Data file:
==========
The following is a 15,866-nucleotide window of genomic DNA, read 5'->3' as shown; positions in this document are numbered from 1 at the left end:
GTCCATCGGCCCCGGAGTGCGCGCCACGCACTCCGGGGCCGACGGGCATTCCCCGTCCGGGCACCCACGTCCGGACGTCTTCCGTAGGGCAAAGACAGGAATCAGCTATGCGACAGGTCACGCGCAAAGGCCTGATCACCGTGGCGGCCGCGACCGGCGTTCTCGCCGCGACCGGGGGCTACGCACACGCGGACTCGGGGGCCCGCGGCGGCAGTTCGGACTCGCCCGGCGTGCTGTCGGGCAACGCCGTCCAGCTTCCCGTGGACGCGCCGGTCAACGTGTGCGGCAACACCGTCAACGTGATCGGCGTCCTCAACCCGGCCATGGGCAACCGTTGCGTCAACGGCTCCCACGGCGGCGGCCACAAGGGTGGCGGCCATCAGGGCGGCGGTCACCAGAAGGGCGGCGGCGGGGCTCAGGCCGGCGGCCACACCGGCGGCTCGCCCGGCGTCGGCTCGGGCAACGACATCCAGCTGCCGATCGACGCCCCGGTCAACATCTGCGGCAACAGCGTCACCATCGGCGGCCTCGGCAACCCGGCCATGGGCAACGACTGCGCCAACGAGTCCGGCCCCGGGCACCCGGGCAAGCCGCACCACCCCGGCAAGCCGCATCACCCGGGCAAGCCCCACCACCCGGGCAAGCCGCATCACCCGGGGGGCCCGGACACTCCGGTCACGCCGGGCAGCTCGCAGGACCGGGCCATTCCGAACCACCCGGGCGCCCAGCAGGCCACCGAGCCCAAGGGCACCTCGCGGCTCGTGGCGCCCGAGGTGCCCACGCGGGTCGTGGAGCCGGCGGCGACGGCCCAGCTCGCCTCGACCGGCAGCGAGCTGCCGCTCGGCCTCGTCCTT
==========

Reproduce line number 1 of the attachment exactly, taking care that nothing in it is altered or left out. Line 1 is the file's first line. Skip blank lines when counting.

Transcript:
The following is a 15,866-nucleotide window of genomic DNA, read 5'->3' as shown; positions in this document are numbered from 1 at the left end: